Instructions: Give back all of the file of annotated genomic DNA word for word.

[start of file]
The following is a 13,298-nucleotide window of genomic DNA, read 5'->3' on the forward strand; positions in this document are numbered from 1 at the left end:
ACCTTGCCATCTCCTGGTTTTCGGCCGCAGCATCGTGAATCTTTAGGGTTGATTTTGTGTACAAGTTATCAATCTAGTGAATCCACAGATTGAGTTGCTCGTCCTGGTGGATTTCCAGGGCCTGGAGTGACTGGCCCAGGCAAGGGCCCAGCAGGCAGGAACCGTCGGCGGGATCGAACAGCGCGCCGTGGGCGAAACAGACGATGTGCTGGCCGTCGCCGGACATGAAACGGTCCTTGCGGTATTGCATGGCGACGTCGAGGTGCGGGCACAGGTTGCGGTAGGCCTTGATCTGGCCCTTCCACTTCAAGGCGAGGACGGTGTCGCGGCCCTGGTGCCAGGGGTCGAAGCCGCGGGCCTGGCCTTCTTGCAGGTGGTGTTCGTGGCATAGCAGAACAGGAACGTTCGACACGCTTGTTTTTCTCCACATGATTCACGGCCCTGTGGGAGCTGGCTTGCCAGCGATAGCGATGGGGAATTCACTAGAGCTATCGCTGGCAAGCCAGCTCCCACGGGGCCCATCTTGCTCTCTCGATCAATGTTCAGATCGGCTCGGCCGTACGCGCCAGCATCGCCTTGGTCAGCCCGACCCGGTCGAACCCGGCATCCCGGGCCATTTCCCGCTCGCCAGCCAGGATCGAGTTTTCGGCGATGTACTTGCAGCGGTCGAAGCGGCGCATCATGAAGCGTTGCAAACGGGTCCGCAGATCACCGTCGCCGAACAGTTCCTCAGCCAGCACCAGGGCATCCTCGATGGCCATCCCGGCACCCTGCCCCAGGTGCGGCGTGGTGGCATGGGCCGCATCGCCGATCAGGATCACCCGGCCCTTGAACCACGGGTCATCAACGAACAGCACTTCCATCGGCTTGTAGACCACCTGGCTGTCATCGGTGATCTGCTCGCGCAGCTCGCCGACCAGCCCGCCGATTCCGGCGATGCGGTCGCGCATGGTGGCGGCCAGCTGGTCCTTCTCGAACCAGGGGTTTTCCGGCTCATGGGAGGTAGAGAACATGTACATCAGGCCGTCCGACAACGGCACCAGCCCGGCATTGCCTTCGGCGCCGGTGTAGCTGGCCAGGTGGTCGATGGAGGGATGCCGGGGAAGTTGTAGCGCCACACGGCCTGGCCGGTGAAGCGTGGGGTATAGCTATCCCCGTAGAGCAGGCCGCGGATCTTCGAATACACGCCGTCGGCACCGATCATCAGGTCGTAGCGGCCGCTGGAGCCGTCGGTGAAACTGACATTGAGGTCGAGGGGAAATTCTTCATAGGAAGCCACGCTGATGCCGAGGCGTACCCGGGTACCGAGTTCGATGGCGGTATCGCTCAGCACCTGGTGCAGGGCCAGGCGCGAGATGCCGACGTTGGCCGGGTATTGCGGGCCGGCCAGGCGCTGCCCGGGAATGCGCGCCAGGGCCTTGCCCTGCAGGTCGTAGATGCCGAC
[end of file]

The following is a 13,298-nucleotide window of genomic DNA, read 5'->3' on the forward strand; positions in this document are numbered from 1 at the left end:
ACCTTGCCATCTCCTGGTTTTCGGCCGCAGCATCGTGAATCTTTAGGGTTGATTTTGTGTACAAGTTATCAATCTAGTGAATCCACAGATTGAGTTGCTCGTCCTGGTGGATTTCCAGGGCCTGGAGTGACTGGCCCAGGCAAGGGCCCAGCAGGCAGGAACCGTCGGCGGGATCGAACAGCGCGCCGTGGGCGAAACAGACGATGTGCTGGCCGTCGCCGGACATGAAACGGTCCTTGCGGTATTGCATGGCGACGTCGAGGTGCGGGCACAGGTTGCGGTAGGCCTTGATCTGGCCCTTCCACTTCAAGGCGAGGACGGTGTCGCGGCCCTGGTGCCAGGGGTCGAAGCCGCGGGCCTGGCCTTCTTGCAGGTGGTGTTCGTGGCATAGCAGAACAGGAACGTTCGACACGCTTGTTTTTCTCCACATGATTCACGGCCCTGTGGGAGCTGGCTTGCCAGCGATAGCGATGGGGAATTCACTAGAGCTATCGCTGGCAAGCCAGCTCCCACGGGGCCCATCTTGCTCTCTCGATCAATGTTCAGATCGGCTCGGCCGTACGCGCCAGCATCGCCTTGGTCAGCCCGACCCGGTCGAACCCGGCATCCCGGGCCATTTCCCGCTCGCCAGCCAGGATCGAGTTTTCGGCGATGTACTTGCAGCGGTCGAAGCGGCGCATCATGAAGCGTTGCAAACGGGTCCGCAGATCACCGTCGCCGAACAGTTCCTCAGCCAGCACCAGGGCATCCTCGATGGCCATCCCGGCACCCTGCCCCAGGTGCGGCGTGGTGGCATGGGCCGCATCGCCGATCAGGATCACCCGGCCCTTGAACCACGGGTCATCAACGAACAGCACTTCCATCGGCTTGTAGACCACCTGGCTGTCATCGGTGATCTGCTCGCGCAGCTCGCCGACCAGCCCGCCGATTCCGGCGATGCGGTCGCGCATGGTGGCGGCCAGCTGGTCCTTCTCGAACCAGGGGTTTTCCGGCTCATGGGAGGTAGAGAACATGTACATCAGGCCGTCCGACAACGGCACCAGCCCGGCATTGCCTTCGGCGCCGGTGTAGCTGGCCAGGTGGTCGATGGAGGGATGCCGGGGAAGTTGTAGCGCCACACGGCCTGGCCGGTGAAGCGTGGGGTATAGCTATCCCCGTAGAGCAGGCCGCGGATCTTCGAATACACGCCGTCGGCACCGATCATCAGGTCGTAGCGGCCGCTGGAGCCGTCGGTGAAACTGACATTGAGGTCGAGGGGAAATTCTTCATAGGAAGCCACGCTGATGCCGAGGCGTACCCGGGTACCGAGTTCGATGGCGGTATCGCTCAGCACCTGGTGCAGGGCCAGGCGCGAGATGCCGACGTTGGCCGGGTATTGCGGGCCGGCCAGGCGCTGCCCGGGAATGCGCGCCAGGGCCTTGCCCTGCAGGTCGTAGATGCCGAC